Facing that first Christmas following bereavement

Christmas can be a tough time for many people and I am acutely aware of this. My father died suddenly two years ago at the age of 65 and I remember that first Christmas without him. I trudged through Advent feeling like I was wading through treacle. If I could have cancelled Christmas for myself that year I would have. I felt no excitement in the Christmas preparations, whether I was buying presents or preparing for Christmas services. All I experienced was that awful sadness and emptiness that comes following the shock of sudden bereavement.

Hope came to me at the Watchnight service at my church at Muiravonside. I had asked a colleague to assist me in this service as I knew this service would be the toughest of all to conduct. I always find the Watchnight service a very ‘thin’ experience. Thin in the sense that for the few seconds before I announce that Christmas has arrived, time always seems to stand still, the veil of eternity is pulled back and I catch a glimpse of the child in the manger and I’m able to hear the echoes of that first cry.

I couldn’t announce the arrival of Christmas day to my congregation that particular year. It was too painful, too emotional, my grief too raw. And so my cheerful, kind, colleague did it for me. She sat beside me on the chancel, she helped me light the candle, she shared the reading of Scripture, she helped me pray the prayers, she announced the arrival of Christmas day, she stood beside me as we shook hands at the door.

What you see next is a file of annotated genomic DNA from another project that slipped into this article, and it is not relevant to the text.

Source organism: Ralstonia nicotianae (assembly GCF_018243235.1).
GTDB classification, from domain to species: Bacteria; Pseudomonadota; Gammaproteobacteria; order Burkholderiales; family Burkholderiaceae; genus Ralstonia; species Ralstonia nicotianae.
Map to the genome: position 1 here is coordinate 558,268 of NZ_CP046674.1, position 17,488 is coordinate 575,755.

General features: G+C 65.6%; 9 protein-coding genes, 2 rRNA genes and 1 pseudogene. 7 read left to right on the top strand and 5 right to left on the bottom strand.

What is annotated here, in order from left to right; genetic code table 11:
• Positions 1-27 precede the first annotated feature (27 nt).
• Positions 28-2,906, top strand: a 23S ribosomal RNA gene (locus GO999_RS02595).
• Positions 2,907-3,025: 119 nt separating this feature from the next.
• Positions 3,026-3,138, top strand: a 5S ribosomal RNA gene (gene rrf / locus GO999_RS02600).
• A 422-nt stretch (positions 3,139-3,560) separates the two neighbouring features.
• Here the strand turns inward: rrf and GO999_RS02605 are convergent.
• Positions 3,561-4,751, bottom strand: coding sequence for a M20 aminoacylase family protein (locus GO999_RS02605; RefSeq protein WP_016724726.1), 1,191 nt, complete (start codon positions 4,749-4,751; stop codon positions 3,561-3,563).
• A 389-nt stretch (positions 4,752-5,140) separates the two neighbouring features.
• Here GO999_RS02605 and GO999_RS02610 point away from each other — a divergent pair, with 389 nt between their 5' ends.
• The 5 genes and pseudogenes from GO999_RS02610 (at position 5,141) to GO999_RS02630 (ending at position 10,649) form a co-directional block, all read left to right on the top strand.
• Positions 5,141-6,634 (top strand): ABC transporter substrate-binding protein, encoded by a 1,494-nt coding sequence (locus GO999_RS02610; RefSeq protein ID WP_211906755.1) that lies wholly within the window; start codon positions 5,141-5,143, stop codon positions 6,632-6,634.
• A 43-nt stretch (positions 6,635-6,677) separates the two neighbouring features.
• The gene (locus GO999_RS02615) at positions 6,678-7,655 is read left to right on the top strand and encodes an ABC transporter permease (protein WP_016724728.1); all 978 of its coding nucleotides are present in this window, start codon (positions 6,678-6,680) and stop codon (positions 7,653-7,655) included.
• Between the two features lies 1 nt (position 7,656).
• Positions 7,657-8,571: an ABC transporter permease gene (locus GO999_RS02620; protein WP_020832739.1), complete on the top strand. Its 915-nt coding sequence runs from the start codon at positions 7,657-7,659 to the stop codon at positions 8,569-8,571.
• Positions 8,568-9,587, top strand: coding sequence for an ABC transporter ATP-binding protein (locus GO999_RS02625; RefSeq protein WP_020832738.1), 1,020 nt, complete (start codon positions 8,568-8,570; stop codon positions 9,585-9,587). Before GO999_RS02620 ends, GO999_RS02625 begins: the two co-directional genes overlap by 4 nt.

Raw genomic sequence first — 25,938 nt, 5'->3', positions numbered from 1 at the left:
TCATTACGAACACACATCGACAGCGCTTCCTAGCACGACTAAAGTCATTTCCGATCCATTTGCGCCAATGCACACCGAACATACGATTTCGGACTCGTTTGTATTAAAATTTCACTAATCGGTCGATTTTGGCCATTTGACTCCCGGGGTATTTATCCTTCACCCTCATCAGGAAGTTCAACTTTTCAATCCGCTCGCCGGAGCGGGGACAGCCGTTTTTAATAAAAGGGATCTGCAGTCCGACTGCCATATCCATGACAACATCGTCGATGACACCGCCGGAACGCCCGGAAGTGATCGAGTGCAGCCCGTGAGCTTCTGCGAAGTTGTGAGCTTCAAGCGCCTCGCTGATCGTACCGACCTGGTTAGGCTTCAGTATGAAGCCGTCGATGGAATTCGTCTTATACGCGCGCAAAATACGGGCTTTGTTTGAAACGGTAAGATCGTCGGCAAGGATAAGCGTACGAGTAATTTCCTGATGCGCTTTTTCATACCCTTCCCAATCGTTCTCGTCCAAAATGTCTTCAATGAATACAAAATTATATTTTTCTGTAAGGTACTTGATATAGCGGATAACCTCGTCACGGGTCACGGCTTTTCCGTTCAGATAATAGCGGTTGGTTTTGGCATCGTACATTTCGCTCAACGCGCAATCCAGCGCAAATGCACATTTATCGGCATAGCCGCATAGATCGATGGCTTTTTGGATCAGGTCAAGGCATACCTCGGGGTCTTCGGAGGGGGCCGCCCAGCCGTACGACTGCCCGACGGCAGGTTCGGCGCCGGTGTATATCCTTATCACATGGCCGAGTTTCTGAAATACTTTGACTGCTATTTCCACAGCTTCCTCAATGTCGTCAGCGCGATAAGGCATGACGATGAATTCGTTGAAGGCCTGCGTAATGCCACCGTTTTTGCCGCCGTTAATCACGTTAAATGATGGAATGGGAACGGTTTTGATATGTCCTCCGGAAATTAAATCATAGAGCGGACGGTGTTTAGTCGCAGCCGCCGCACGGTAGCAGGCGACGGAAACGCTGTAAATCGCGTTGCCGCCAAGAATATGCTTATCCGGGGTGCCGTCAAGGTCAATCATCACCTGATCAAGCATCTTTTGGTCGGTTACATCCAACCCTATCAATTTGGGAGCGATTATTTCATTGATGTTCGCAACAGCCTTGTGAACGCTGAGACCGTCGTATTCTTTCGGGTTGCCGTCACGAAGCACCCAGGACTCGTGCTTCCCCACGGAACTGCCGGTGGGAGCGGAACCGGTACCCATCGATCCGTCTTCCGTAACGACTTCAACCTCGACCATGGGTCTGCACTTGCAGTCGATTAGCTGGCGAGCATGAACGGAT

We all need the support of others as we face our first Christmas without a loved one and so it is important that we accept all the support we can get. If you don’t feel up to writing Christmas cards this year, then don’t write any – people will understand. If you are invited to someone’s house for a cup of coffee or a meal then accept the invitation- allow others to care for you by providing nourishment for your body and soul. If you can’t face buying presents then give your family and friends money or vouchers. Be gentle on yourself, accept you won’t have the same energy and drive this Christmas. Nurture your spiritual needs, pray, read the Bible, attend a Christmas service. Our faith gives us a precious hope that one day we will see our loved one again. Help and support can also be found in bereavement counselling services which can be accessed through your GP.

My prayer is that all who find themselves facing that dreaded first Christmas without a loved one will accept the support that is available to them through the care and kindness of others. The incarnation of Christ can most often be discovered in those who are there beside us in the midst of our grief – as I discovered during that Watchnight service two years ago.
Finally if you would like me to write a personal prayer for you to help provide you with some comfort over the Christmas period then please e-mail me on the link on this website.

2017-02-19T13:32:24+00:00December 10th, 2016|